Over time the orientation of the user head changes along with the available bandwidth. The client can estimate the available bandwidth and can measure the current head orientation using the Euler angles. Periodically, the client run an adaptation algorithm to choose the new segment representation to download, based on its estimation of the future available bandwidth and on the future position of the user head. Then, each time the HMD requires a new frame, the client extracts the viewport from the current segment representation.

The size of the video segments determines how often the client can request for a new representation. Short segments enable quick adaptation to head movement and bandwidth variations, but increase the overall number of segments, the size of the manifest file, and the network overhead due to the frequent requests. Longer segments improve the overall encoding efficiency of the video codecs but reduce the adaptation flexibility.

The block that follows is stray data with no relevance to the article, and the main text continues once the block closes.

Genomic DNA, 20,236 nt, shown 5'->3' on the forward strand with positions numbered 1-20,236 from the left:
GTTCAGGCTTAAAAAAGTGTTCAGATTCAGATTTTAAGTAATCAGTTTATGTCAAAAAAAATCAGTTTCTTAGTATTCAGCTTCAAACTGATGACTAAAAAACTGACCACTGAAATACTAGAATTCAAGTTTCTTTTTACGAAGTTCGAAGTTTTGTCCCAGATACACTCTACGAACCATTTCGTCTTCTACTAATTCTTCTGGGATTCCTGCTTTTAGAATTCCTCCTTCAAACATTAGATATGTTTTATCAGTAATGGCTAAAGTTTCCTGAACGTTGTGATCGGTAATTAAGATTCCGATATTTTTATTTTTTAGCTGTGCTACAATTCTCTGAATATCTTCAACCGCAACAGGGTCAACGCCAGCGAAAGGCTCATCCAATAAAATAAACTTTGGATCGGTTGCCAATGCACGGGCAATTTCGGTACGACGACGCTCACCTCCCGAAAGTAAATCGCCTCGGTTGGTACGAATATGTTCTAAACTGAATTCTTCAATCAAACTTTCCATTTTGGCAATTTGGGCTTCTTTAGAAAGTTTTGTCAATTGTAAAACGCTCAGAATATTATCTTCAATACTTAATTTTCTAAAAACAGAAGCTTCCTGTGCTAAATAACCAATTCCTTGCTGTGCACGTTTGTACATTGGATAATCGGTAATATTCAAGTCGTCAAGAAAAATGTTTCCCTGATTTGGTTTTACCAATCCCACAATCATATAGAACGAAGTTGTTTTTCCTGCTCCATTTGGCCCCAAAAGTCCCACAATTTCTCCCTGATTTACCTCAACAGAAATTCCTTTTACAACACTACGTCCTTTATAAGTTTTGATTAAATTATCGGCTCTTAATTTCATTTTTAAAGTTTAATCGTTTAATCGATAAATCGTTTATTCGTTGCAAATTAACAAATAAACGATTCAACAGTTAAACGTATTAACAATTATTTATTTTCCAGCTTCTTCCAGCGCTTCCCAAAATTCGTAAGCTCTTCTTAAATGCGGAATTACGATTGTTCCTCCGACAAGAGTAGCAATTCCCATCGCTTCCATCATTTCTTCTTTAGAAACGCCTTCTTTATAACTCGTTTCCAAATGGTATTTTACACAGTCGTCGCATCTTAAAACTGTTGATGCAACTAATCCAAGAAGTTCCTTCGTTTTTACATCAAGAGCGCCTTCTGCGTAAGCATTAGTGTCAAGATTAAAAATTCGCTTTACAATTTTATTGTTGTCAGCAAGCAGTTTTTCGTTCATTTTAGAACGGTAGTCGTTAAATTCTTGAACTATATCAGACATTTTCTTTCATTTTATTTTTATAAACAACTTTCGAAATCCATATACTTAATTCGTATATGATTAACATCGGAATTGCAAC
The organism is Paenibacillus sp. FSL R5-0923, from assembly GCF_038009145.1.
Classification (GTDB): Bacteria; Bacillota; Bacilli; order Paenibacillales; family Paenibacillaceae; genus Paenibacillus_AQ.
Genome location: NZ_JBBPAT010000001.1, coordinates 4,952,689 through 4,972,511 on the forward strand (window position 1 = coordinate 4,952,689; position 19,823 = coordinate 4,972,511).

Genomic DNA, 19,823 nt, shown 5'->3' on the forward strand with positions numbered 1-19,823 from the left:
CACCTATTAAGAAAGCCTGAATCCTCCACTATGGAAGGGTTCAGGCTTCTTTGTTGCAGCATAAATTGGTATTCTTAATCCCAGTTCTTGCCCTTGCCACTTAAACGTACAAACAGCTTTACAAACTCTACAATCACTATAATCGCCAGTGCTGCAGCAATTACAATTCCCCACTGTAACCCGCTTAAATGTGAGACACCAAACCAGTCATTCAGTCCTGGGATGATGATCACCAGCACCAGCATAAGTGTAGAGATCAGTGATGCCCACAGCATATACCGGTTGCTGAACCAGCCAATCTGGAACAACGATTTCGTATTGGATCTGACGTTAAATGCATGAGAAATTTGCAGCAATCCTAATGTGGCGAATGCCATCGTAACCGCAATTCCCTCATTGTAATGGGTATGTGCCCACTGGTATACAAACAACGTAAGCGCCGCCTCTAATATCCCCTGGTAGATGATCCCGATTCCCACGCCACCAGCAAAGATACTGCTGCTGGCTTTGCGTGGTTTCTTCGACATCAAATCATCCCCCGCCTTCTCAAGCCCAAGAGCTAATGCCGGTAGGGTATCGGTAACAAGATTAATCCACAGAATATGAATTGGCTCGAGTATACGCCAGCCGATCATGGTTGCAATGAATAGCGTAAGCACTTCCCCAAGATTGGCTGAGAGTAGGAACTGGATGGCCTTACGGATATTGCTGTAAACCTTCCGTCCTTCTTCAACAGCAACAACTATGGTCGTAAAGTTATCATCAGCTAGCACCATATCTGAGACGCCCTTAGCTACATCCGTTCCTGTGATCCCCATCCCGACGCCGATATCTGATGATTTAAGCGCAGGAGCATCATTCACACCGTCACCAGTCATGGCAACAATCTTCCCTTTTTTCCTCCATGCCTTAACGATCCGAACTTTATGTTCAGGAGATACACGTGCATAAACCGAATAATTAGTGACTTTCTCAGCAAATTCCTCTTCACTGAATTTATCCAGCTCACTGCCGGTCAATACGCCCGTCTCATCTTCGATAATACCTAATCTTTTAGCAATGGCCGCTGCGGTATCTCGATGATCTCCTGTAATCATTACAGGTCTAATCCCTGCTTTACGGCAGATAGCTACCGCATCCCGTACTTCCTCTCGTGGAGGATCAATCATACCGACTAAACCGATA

Figure 3: Viewort-adaptive streaming system: the server offers 6 representations (3 QECs at 2 bit- rates). The streaming session lasts for three segments. The client head moves from left to right, while the available bandwidth varies. For each segment, the client requests a representation that matches both the FoV and the network throughput.

The goal of our first study is to answer to the three following question:

  • Which projection layout is the more adapted to viewport-adaptive streaming?
  • What segment size can be used?
  • How many QEC representation should be used?

Current encoders cannot directly encode spherical videos. They are made to encode rectangular 2D videos. State-of-the-art 360-Degree videos are projected on a 2D layout using an equirectangular projection. The equirectangular projection is not the only possible projection, as illustrated in Figure 4. In our study we tested the cube map projection, the pyramid projection and the rhombic dodecahedron projection.